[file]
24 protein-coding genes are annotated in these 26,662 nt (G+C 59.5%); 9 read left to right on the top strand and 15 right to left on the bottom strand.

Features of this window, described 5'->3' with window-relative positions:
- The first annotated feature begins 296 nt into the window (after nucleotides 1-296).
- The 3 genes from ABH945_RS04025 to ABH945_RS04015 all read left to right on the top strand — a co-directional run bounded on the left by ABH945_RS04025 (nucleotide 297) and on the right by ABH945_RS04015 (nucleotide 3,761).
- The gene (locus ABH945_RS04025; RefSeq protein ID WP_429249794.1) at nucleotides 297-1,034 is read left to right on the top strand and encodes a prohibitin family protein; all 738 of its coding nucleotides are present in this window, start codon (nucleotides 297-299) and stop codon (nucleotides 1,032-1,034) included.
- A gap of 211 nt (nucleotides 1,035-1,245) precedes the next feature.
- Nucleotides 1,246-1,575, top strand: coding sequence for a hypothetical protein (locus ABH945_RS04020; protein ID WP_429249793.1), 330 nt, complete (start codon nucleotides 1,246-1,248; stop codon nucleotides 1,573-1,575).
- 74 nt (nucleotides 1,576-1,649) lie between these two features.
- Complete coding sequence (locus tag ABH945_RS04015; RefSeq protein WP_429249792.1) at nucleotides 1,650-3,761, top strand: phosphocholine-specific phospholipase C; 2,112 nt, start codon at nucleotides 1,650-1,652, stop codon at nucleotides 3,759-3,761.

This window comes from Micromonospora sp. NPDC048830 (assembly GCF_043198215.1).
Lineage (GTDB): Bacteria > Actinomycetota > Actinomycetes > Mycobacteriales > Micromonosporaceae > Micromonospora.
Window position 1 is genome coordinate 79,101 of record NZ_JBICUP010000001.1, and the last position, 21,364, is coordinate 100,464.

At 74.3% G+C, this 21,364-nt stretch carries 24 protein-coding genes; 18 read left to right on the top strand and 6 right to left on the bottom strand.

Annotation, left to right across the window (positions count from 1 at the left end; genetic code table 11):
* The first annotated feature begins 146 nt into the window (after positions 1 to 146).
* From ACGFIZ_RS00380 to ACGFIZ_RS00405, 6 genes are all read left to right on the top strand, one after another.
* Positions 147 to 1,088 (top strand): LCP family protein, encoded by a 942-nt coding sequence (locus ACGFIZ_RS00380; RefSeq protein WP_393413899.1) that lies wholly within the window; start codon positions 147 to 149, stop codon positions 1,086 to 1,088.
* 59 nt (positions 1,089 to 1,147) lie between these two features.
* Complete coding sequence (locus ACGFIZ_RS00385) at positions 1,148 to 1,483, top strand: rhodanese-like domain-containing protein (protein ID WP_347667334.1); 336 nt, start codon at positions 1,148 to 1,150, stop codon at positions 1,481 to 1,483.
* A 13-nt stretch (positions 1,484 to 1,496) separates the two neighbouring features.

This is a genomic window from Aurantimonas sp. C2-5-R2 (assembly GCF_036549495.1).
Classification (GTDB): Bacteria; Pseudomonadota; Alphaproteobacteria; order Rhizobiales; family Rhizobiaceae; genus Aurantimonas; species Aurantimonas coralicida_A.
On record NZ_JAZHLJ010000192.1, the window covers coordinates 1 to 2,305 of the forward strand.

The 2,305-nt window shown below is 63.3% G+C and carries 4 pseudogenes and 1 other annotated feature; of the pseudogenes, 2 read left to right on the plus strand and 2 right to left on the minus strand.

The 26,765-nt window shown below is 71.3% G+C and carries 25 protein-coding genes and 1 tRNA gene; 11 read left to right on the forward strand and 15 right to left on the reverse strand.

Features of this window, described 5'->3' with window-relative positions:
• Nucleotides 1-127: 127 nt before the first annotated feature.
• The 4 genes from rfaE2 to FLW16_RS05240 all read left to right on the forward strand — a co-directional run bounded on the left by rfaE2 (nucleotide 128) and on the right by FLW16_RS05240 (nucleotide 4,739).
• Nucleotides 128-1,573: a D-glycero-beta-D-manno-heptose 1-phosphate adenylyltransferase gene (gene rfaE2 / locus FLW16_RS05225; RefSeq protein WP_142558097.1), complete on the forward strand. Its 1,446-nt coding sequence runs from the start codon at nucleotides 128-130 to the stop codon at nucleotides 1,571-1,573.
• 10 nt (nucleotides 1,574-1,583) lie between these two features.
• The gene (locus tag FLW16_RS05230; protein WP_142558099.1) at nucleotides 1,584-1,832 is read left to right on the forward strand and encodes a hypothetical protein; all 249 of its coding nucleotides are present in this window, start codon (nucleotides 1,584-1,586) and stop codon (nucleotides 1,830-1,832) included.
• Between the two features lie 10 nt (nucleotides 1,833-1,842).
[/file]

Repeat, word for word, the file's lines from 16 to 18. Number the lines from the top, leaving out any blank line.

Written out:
* From ACGFIZ_RS00380 to ACGFIZ_RS00405, 6 genes are all read left to right on the top strand, one after another.
* Positions 147 to 1,088 (top strand): LCP family protein, encoded by a 942-nt coding sequence (locus ACGFIZ_RS00380; RefSeq protein WP_393413899.1) that lies wholly within the window; start codon positions 147 to 149, stop codon positions 1,086 to 1,088.
* 59 nt (positions 1,089 to 1,147) lie between these two features.